By Jordan Ingram
Main Line Life Sportswriter

Brian FitzPatrick still remembers it like it was yesterday.
A 36-point blowout to the University of Penn Quakers to end the 2007 season stuck to the former EA standout the entire offseason.
“The off-season started for us in the locker room at Franklin Field last year where we got embarrassed,” said FitzPatrick. “It was real tough because it was my last [college] game in Philadelphia and to lose like that made me want to play them the next day. At that point we decided that we’re going to have to do some different stuff as a program and we came together.”
Earning a hard-fought 21-20 victory against Bucknell to open the 2008 season was a small relief, but far from a cure.
Heading into their Ivy League opener against Yale University, the Big Red will be expecting a lot from FitzPatrick who didn’t even catch a pass on opening day. FitzPatrick did not complain about his production in the first game, instead he focused on improving for the next contest.
“Between my fellow receivers and the quarterbacks we have a great relationship,” said FitzPatrick. “We don’t really have a set of starting receivers because we rotate about eight guys that are capable of being starters.”
Last season the 5-foot-10 senior only saw limited action after suffering a torn hamstring during training camp. Since FitzPatrick didn’t redshirt after the injury, he was able to return to the lineup for the final three games of the season where he only gained 38 yards.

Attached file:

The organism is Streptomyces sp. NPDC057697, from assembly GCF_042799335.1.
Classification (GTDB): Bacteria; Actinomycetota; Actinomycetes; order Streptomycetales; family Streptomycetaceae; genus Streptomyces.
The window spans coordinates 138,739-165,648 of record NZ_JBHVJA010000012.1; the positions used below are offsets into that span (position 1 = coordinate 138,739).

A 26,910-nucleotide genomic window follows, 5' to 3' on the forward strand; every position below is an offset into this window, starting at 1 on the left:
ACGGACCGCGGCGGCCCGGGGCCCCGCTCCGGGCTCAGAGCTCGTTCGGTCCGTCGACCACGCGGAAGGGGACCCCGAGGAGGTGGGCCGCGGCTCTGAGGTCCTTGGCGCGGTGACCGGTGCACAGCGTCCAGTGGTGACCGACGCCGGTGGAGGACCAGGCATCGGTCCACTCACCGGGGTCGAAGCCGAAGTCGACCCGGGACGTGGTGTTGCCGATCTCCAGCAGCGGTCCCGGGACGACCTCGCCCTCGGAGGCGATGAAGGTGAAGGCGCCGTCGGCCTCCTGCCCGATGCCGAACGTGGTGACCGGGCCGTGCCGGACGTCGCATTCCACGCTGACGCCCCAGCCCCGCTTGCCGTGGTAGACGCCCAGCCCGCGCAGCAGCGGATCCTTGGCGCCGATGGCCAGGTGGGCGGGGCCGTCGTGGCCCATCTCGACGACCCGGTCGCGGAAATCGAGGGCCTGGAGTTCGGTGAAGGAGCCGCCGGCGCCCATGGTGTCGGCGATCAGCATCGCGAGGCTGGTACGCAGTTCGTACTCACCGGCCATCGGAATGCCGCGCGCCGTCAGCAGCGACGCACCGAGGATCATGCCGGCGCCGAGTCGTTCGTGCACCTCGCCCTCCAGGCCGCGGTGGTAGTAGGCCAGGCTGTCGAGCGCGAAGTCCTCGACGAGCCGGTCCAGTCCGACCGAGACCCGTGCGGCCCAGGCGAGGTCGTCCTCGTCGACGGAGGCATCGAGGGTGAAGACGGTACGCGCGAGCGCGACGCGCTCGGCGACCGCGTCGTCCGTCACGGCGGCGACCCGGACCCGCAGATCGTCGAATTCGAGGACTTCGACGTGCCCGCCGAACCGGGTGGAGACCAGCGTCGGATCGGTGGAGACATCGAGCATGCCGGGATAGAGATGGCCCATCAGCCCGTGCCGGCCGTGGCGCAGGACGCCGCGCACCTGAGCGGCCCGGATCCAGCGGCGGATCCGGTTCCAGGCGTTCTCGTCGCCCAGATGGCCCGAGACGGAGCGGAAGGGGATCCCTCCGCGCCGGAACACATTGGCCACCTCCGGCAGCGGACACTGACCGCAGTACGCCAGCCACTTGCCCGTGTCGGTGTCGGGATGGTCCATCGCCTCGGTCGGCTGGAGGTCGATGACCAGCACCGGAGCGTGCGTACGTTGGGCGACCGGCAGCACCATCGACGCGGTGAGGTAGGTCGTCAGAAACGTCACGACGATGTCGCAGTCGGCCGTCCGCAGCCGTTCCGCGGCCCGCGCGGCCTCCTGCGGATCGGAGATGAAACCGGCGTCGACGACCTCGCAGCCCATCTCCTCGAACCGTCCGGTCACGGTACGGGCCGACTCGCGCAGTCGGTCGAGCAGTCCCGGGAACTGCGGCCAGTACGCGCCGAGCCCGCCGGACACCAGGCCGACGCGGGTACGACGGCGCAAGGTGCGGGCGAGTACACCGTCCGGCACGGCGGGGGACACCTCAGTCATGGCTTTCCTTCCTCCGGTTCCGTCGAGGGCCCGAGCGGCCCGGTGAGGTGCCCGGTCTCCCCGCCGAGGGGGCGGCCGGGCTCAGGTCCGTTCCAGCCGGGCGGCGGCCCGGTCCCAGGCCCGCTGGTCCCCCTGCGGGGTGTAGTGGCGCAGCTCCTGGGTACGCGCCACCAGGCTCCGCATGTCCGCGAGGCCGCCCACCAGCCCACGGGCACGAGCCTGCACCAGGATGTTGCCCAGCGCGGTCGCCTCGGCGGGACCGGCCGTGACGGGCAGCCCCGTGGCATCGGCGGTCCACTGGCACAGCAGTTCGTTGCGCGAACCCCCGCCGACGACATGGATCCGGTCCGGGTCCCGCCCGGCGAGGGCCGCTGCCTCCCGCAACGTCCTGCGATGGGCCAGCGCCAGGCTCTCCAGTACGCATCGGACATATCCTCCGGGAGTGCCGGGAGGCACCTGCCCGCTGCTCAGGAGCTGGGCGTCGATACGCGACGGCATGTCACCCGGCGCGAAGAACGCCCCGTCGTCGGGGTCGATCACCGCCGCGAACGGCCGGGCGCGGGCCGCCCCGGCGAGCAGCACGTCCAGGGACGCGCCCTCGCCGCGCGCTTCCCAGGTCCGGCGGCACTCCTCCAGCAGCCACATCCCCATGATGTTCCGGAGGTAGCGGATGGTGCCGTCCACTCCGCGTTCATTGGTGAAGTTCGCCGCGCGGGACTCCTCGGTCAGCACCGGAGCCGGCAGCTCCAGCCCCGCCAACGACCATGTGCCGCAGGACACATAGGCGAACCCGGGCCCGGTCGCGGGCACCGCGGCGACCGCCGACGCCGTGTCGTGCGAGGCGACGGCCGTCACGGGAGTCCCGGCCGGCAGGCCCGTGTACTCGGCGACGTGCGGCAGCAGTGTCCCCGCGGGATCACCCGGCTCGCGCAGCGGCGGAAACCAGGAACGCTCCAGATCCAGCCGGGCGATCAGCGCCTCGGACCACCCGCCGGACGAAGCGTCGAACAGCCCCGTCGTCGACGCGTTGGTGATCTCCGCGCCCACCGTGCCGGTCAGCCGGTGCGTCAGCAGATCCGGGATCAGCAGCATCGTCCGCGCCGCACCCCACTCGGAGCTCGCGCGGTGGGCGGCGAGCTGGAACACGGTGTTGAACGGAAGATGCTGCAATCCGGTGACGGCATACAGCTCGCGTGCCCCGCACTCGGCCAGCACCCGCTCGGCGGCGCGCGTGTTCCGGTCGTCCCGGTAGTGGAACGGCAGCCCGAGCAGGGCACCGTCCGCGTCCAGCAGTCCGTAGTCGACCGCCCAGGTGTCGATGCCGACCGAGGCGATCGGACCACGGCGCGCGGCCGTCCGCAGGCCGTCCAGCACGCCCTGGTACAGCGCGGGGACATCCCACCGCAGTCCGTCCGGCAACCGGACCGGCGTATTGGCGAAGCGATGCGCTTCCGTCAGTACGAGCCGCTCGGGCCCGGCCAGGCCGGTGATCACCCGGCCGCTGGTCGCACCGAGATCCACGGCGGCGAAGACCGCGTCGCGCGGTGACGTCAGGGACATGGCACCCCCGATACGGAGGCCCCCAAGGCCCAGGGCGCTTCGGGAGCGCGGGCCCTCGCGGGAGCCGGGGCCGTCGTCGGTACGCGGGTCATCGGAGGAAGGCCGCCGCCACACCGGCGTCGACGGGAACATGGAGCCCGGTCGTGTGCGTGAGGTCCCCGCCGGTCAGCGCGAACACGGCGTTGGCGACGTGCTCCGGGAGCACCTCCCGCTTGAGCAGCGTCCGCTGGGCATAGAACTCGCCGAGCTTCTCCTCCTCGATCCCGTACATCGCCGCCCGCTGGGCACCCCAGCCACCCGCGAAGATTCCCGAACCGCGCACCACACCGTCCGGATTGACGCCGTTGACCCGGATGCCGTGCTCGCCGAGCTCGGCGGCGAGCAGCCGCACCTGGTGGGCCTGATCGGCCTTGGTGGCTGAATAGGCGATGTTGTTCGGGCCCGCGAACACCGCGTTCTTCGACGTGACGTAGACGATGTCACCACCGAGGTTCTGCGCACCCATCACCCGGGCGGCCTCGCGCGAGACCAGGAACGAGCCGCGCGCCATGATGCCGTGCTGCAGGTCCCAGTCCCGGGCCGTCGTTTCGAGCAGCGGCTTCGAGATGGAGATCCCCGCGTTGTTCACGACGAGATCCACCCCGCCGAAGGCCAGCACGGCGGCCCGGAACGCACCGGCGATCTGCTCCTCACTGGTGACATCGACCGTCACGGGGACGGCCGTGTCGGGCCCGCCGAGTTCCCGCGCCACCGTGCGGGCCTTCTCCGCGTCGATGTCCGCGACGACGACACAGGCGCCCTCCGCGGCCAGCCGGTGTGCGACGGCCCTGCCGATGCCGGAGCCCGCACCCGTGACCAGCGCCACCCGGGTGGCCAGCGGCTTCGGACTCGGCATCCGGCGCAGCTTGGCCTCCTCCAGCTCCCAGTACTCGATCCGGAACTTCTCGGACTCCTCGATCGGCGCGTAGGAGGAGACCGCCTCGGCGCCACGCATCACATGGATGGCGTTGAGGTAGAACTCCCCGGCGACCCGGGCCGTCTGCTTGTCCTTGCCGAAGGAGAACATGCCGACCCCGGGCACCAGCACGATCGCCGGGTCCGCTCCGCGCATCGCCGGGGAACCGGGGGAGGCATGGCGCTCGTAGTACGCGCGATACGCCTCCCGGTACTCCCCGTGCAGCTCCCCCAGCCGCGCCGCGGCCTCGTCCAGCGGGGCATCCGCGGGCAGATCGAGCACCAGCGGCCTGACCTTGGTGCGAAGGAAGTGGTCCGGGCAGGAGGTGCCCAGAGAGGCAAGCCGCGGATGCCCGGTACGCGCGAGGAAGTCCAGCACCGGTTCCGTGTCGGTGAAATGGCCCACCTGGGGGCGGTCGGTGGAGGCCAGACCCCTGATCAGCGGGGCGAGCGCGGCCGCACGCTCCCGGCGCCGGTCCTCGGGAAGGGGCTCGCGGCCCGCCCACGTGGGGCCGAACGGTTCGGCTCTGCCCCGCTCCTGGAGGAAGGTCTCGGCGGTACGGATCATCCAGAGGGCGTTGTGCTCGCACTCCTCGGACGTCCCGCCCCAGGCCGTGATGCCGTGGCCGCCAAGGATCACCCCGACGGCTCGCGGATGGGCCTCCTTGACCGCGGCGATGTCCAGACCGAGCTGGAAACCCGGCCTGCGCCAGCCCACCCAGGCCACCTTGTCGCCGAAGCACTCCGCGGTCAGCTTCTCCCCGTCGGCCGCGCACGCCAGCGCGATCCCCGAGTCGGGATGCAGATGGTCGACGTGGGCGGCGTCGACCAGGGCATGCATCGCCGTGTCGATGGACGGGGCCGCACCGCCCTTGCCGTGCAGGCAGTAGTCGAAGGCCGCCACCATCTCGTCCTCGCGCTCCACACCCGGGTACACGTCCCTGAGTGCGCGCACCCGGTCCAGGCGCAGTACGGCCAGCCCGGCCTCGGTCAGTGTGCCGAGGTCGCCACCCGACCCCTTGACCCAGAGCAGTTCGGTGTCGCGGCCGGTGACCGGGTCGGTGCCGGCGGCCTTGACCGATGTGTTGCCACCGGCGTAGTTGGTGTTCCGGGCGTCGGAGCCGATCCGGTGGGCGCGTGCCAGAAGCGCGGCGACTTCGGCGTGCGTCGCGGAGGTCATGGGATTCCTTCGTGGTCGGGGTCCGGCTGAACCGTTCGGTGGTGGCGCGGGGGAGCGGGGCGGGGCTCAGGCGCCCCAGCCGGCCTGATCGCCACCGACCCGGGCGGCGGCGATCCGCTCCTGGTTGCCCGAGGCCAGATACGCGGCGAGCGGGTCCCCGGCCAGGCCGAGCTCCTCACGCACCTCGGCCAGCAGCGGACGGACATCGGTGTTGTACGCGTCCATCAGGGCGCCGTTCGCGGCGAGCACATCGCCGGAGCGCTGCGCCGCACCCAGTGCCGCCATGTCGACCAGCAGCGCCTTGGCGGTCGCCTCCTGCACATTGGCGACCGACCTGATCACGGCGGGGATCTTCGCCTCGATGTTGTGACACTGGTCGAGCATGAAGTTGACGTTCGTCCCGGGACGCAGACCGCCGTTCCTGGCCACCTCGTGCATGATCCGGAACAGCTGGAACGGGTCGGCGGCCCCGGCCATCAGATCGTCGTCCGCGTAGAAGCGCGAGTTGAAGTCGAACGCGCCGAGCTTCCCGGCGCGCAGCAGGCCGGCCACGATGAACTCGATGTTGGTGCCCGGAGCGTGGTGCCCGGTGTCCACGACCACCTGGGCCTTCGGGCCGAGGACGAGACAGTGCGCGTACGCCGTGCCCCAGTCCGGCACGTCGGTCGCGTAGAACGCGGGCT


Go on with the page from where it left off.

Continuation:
The team has shown added dedication to their preparation during the week to ensure that finishing 2-5 in the Ivy League is a thing of the past. With players that come from 30 different states, everyone still found time to participate in voluntary weekend two-man camps at Cornell.
This season the former Inter-Ac Player of the Year is putting his stats aside to help the career end on a good note. It started with his attitude, which spread.
“The big thing we really wanted to change this year was the attitude people brought to the locker room,” said FitzPatrick, “people needed to devote themselves more than in the past.”
“People worked hard during the week but lost focus when they got off the field but we wanted to make the culture that you’re a football player 24/7 and keep it on your mind at all times.”
Staying in a constant football mindset even extends to talking about the gameplan in the cafeteria in between classes for FitzPatrick and his teammates. It was simple: Think, eat, sleep, and talk football off the field, and hope the results show on the field.
“Once we started getting game film of teams, we’re always talking about which guys we want to exploit or plays that will work during games,” said FitzPatrick. “We talk about the gameplan all the time whether we’re in practice or we’re walking home from the stadium after practice. It makes the game easier.”